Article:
Alert close - icon Fill 1 Copy 10 Untitled-1 tt copy 3 Untitled-1 Untitled-1 tt copy 3 Fill 1 Copy 10 menu Group 3 Group 3 Copy 3 Group 3 Copy Page 1 Group 2 Group 2 Skip to content

Gypsies, Travellers and the law

Everyone has rights, including Gypsies, Travellers and people on whose land unauthorised camping takes place.

Gypsies and Travellers are protected from discrimination by the Equality Act 2010, together with all ethnic groups who have a particular culture, language and values, including white and black people.

Local authorities and official agencies will try to balance the rights of all of those involved.

Travelling lifestyle

Gypsies and Travellers' way of life means that they travel the country staying for various periods in different locations in order to earn a living. In most cases it has been a way of life for generations.

Camping on private land without the landowner's permission

If Gypsies and Travellers are camped without the landowner's permission on private land, we do not have a duty to move them. If Travellers are camped on our land, we can evict them.

If they are on private land, usually it is the landowner's responsibility. The government has advised that when Gypsies and Travellers are not causing a problem, the site may be tolerated.

If Gypsies and Travellers camp on your land you can:

  1. Talk to them to see if a leaving date can be agreed.
  2. Take proceedings in the County Court under the Civil Procedure Rules, 1998. There must be a minimum of 2 clear days between service of documents and the court hearing. To contact the County Court, tel: 01332 622600 or seek the help of a solicitor.

If you decide to let them stay on your land temporarily you could be in breach of the Planning Acts unless:

  • you've already obtained planning permission for a caravan site
  • you're a farmer and they are helping you with, for example, fruit picking

You may wish to seek further advice from the planning department.

Camping on the side of the road, in parks or on other council-owned land

If the Gypsies and Travellers are causing problems they will be moved on as soon as is reasonable.

We'll consider each case on its merits.

In all cases the site is visited and every effort made to try and make sure that the Gypsies and Travellers keep the site tidy and do not cause public health problems.

This sometimes means that a portable toilet and refuse collection facilities may be provided for this purpose.

We cannot force Gypsies and Travellers to move immediately because we must:

  • be able to show that the Gypsies and Travellers are on land without consent
  • make enquiries regarding the general health and welfare of the Gypsies and Travellers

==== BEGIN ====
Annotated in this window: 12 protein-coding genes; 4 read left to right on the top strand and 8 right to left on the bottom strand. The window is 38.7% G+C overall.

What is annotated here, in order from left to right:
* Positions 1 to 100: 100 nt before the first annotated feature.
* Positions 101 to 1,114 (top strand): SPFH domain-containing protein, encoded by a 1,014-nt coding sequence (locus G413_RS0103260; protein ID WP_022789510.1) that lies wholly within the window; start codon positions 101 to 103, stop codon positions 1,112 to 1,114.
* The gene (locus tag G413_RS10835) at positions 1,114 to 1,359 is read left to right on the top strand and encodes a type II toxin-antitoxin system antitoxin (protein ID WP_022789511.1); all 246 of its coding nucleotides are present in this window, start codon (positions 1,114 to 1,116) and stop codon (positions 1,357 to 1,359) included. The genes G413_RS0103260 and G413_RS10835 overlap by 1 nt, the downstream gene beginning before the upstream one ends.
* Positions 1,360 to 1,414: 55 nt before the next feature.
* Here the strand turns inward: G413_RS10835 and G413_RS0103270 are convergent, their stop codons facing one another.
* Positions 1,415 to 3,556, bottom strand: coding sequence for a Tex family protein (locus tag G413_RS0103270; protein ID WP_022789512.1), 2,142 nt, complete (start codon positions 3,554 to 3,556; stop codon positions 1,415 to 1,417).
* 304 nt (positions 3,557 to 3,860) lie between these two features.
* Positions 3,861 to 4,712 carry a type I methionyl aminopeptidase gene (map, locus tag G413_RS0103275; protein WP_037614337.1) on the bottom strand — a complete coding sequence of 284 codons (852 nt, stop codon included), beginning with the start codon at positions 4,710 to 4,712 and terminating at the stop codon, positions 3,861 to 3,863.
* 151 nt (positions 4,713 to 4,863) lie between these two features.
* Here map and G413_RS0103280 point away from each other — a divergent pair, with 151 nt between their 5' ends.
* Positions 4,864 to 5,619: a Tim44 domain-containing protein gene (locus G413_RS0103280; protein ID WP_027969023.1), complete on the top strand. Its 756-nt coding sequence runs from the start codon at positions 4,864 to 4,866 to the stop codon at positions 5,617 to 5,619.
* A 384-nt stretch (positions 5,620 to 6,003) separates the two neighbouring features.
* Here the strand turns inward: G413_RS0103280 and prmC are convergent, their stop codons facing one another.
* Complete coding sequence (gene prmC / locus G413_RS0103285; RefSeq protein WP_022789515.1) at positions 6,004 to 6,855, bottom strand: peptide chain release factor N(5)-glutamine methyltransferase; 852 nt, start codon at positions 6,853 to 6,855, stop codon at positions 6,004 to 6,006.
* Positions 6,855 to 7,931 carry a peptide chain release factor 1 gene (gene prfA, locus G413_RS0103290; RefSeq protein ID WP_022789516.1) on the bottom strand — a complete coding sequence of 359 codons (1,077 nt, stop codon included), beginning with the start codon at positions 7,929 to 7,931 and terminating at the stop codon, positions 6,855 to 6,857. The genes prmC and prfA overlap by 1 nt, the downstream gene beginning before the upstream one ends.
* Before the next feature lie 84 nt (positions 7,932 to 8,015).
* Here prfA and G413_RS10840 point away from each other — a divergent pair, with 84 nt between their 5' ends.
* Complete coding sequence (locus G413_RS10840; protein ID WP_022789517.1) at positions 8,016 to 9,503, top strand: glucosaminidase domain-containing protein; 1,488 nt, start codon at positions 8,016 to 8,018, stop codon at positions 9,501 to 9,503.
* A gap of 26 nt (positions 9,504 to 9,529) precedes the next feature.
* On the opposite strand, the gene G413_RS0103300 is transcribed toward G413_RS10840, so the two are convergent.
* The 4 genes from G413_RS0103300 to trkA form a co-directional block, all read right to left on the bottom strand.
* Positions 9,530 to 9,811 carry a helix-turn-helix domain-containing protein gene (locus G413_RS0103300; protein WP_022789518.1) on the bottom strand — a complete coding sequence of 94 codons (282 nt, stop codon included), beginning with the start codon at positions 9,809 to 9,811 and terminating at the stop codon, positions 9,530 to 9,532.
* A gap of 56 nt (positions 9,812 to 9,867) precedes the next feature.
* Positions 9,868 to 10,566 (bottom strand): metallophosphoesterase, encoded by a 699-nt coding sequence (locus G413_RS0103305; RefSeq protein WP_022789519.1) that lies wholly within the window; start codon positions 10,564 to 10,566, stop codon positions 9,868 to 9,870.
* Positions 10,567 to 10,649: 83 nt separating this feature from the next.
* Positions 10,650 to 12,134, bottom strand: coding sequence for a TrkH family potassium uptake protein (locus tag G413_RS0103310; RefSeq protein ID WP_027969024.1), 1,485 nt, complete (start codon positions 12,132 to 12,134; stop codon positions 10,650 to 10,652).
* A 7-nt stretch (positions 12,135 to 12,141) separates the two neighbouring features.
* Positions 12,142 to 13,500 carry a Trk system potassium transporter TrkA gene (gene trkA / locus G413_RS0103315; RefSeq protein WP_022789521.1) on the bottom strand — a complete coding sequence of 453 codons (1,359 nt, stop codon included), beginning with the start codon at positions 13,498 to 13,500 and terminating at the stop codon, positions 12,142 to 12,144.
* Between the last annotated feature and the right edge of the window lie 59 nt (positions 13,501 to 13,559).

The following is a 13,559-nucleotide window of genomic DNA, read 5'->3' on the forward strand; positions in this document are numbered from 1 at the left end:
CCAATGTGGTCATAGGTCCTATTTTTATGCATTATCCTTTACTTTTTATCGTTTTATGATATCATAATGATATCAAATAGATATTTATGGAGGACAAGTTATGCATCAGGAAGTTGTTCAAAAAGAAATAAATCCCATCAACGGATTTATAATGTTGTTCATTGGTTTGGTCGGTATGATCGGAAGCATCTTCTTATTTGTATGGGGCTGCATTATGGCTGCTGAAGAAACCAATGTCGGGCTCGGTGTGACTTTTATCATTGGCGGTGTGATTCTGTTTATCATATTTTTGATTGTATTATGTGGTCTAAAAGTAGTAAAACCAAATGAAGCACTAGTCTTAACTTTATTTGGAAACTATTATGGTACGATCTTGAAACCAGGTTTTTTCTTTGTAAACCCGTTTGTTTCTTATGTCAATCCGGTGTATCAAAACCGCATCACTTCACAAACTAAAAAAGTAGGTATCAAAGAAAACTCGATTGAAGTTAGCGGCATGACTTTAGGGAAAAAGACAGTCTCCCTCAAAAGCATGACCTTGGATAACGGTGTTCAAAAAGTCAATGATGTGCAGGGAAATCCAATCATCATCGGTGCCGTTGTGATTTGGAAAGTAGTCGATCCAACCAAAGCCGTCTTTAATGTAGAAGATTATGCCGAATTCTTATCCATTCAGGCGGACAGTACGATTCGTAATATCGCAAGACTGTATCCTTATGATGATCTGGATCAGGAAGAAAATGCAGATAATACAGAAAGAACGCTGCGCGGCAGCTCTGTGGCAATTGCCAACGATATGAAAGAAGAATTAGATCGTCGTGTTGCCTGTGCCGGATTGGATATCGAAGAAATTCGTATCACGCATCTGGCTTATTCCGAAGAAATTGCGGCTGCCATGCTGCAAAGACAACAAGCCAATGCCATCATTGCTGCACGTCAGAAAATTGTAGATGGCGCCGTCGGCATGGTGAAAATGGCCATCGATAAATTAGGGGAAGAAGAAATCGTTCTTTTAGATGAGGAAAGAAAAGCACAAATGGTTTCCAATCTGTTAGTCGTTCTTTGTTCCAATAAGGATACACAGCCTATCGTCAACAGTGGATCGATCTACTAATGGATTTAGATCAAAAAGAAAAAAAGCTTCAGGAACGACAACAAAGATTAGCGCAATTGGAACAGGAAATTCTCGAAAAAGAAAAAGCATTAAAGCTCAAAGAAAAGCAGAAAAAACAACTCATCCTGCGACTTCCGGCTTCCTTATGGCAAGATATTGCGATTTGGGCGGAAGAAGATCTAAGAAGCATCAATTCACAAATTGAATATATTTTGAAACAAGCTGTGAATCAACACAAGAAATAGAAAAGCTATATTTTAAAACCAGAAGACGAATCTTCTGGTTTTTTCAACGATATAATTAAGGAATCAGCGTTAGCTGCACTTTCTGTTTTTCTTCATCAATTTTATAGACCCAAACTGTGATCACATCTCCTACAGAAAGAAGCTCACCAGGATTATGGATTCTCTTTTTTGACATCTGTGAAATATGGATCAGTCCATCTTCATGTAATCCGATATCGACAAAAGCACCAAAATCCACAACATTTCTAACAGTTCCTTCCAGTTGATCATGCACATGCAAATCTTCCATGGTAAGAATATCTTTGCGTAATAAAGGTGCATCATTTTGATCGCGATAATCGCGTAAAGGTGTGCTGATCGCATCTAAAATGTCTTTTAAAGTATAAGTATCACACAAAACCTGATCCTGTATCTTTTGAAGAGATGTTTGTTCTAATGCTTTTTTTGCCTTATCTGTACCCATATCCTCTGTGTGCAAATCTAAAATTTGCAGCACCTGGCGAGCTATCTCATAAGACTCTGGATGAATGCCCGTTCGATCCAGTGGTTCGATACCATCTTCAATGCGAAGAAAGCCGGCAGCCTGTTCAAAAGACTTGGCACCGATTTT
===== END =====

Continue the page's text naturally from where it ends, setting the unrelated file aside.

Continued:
• go through relevant steps in terms of serving notices and follow due processes in the courts to gain the necessary authority to order the Gypsies and Travellers to leave the site

The court can refuse to grant the council an order to move the Gypsies and Travellers on if:

  • there is an unavoidable reason for the Gypsies and Travellers to stay on the site
  • the court thinks we have not made adequate enquiries regarding general health and welfare of the Gypsies and Travellers

We must try to find out this information before going to court.

What the can police do

The police will visit all sites reported to them. In certain circumstances (for example where the Travellers have with them 6 or more vehicles), officers may use powers under section 61 of the Criminal Justice and Public Order Act 1994.

These powers will not be used as a matter of routine.

The section gives the police powers to act but officers can choose whether to use them or not.

Each case will be looked at on its merits having regard to the safety of the community and taking into consideration any aggravating factors of crime or disorder.

The duty of the police is to preserve the peace and prevent crime.

Trespass on land by itself is not a criminal offence. Prevention of trespass is the responsibility of the landowner not the police.

The police will investigate all criminal and public order offences.

Useful contacts

For sites on district or borough land please contact:

For sites on the public highway or on our land, contact Mark Hosker, email:

We have the following residential sites:

  • Lullington Cross Roads
  • Coton in the Elms - managed by South Derbyshire District Council
  • Corbriggs, Hasland, Chesterfield - leased out to Mr Jim Burnside, Woodyard Lane at Foston and managed by South Derbyshire District Council

If the traveller site is on private land the landowner must deal with this.

The police will call at all unauthorised sites. You can call the Derbyshire Police Call Centre, tel: 101.